Monday, June 28, 2004


Tomorrow I will hightail for L'Anse, up at the bottom of Lake Superior's Keweenaw Bay, in the Land of Accent-on-the-First-Syllable-and-Let-the-Rest-Fall-Where-They-May - KEE-wenaw Bay, BEARaga County. There is to be celebration of the area's history over the 4th of July holiday. One of my Vagabond tasks is to partake of the celebrations that help define my "focus communities." You can be sure I will report on L'Anse's when I return.

I'll be camping out while I'm there, but I'll trust that any trees in the campsite will not - I repeat, WILL NOT - throw the butt end of a 250-pound branch down on me, as happened at my camp-out last September in Rugby, North Dakota. There I was, looking up at the raw, torn end of the branch inches from my forehead and thinking "What a stupid way to die." I didn't die, but I got some cuts and scrapes. It was my own fault. I'd been sitting at the table in front of my tent writing in my journal; I was just in the middle of writing a sentence poking a little fun at the cottonwood trees, the way they talk, talk, talk in just a little breeze; and one of the cottonwoods retaliated. A fellow from one of the big motorhomes set up in the area saw what happened, and he came over to help me. It was all the two of us could do to move the branch off my camp-site. You might say that only a fool would camp near cottonwoods when the wind is blowing, but the wind wasn't blowing; this happened in the stillness of sunset; there was no warning, no sound of a branch breaking, only the whoosh of it coming at me.

Be careful what you say around cottonwoods!

After a week in the green and blue of the Upper Peninsula's woods and water, I will bee-line across the upper middle west, from L'Anse to Redfield, and spend a week in the wind of South Dakota. South Dakota has wind, and these most amazing sunsets, distinctive enough in my imagination that when I see such a one elsewhere, you might hear my call it "a South Dakota sunset." As Shirley Sanger of Zell, South Dakota, put it for me when I spoke with her last year, "I like the openness that you can see out here, the sunsets. I like to go out to the Black Hills and visit, but after a couple days I want to come back." That kind of sunset. Perhaps the gulp of emotion I feel seeing them has something to do with the fact that my Gramma Allen's family homesteaded in South Dakota for a while (before they gave up and returned to the lush greenness of Iowa).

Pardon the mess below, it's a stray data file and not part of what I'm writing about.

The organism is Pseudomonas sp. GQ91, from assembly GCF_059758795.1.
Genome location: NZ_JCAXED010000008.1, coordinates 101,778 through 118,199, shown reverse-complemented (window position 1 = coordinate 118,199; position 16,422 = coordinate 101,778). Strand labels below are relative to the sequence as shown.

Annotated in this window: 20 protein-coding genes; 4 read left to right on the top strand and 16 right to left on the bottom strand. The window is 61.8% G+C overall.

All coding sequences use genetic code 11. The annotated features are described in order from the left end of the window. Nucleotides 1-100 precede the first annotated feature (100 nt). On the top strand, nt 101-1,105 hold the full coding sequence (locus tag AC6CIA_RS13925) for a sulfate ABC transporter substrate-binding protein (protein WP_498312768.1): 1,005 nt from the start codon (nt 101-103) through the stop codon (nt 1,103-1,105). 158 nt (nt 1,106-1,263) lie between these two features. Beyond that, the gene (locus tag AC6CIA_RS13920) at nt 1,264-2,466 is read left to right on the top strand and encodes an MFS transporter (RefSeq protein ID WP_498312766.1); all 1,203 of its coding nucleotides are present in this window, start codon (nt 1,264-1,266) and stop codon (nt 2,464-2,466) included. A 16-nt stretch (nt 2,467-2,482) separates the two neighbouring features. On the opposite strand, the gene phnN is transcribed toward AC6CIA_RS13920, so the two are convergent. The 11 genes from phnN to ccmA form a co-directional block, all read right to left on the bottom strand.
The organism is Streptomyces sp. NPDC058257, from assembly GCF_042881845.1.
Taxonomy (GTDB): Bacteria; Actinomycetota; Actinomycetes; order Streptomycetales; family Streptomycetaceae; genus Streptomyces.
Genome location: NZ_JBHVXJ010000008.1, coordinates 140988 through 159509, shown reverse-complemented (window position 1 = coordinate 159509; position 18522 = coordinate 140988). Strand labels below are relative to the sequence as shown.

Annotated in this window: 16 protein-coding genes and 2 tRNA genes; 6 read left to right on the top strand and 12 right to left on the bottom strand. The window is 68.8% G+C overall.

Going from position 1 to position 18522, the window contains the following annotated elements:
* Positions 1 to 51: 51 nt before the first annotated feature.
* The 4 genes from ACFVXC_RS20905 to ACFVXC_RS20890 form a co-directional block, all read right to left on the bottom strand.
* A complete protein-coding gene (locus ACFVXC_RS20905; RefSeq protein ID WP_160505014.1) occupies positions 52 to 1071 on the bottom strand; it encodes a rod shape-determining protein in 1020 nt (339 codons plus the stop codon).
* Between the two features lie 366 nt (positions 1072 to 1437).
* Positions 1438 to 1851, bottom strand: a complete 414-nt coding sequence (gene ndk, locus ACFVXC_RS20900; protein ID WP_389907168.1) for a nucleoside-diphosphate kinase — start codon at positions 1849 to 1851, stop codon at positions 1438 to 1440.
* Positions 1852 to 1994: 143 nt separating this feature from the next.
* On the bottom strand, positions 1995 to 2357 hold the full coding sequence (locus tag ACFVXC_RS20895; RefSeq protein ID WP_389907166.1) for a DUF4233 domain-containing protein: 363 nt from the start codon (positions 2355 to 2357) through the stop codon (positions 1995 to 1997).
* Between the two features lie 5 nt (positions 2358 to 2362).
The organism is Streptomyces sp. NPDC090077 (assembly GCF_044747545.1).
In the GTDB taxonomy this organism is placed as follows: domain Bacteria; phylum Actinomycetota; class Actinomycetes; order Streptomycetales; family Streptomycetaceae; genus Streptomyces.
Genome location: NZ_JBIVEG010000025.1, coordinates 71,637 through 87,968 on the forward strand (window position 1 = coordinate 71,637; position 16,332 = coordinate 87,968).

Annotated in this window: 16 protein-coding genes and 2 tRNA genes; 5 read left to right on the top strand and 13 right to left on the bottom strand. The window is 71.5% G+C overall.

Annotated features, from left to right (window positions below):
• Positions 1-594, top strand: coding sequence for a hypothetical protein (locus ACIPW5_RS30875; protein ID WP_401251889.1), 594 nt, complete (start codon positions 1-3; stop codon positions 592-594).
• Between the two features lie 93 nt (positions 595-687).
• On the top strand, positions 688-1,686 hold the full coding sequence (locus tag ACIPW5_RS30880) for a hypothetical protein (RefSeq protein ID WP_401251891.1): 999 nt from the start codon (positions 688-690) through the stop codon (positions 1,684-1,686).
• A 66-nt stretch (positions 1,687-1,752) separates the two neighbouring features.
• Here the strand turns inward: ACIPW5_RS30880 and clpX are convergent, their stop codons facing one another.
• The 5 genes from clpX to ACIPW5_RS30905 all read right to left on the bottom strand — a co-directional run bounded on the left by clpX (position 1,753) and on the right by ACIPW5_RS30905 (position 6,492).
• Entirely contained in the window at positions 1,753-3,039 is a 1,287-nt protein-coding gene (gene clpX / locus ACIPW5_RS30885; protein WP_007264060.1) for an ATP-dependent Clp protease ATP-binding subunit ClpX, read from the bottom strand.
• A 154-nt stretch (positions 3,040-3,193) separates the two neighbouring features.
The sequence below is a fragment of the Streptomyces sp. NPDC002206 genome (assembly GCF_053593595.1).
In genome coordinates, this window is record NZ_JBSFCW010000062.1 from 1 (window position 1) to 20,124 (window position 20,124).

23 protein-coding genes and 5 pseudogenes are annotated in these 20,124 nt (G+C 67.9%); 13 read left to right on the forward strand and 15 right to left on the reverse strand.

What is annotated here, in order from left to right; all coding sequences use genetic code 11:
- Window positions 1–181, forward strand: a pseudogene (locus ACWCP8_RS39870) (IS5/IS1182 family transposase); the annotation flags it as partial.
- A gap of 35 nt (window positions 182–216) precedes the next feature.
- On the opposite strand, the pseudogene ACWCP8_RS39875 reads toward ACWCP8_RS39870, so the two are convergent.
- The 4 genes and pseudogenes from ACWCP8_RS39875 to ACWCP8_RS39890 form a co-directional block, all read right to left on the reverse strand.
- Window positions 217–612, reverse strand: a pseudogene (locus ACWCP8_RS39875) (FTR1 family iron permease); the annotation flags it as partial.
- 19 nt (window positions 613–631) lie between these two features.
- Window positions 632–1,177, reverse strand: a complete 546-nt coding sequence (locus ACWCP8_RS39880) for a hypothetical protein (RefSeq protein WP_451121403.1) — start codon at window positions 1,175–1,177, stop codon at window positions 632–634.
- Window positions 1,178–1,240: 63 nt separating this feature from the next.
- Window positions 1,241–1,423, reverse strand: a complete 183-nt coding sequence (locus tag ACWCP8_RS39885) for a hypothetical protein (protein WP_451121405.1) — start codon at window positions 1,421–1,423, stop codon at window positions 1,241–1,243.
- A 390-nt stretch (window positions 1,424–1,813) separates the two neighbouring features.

After two weeks away, you can be sure I'll be ready to return to the lushness of this big cinnamon-colored house in Fairwater. I hope Mary will be ready to have me back. The last time I was in Redfield, towards the end of another two-week trip, I called her on Thursday night, to hear she didn't think she missed me all that much. Well, Thursday at noon I had wired flowers for delivery to her at work on Friday, and I thought "What a waste of $42." I consoled myself thinking that she was just very busy and didn't really have time to think about how much she missed me. Well, she was very busy. I didn't tell her about the flowers on the phone, and they sorta knocked her socks off the next day, or would have if her friends hadn't kept asking "What's Tom trying to get away with?"

As you'll see tomorrow, while I'm gone you'll have a little assignment to work on. It'll be "open mike," as Peter from slow reads likes to put it.



This is part of an interview I conducted in July, 2003, with 99-year-old Pearl Mt. Castle of Lewisburg, Ohio. Pearl taught school for forty years, usually fifth grade. She taught Sunday School for sixty-four years, retiring from that when she was in her nineties. She still lives independently in the house and on the farm her parents moved into in 1913. She still takes care of herself. She still sometimes refers to herself in the third person, in the manner of old school teachers. I found that my job during this interview was to stay out of the way and let Pearl tell her story. Pretty much I succeeded in staying out of the way; there's no question but that Pearl can tell her story. Try and keep up with us, now.

At age 18, Pearl survived the loss of her mother, whom she loved so dearly. Why and how?

"Well, my father had tenacity," she said. "He had hardly any education. My mother was the business mind of the family and was a great organizer, wide awake to things going on in the community and taking care of her family. She would have been a hero if you are including good mothers."

"I taught school for five years in Lewisburg," Pearl said, "for nine years in Eaton, for twenty-six years in Dayton. For forty years, fifth or sixth grade, ten-year-olds, not babies and not smart alecks. You could challenge them to stand on their heads and they'd try it. And I was one who challenged them."

"Now I have grandmothers and grandfathers visit me," she said. "They are in their fifties and sixties, some of my students. Four little grandmothers were here just a few weeks ago. I taught them back in 1941."

"I've had a great life, a great, colorful life," she said, "but it's been a hard one. Blood, sweat, and tears many times, I'll tell you."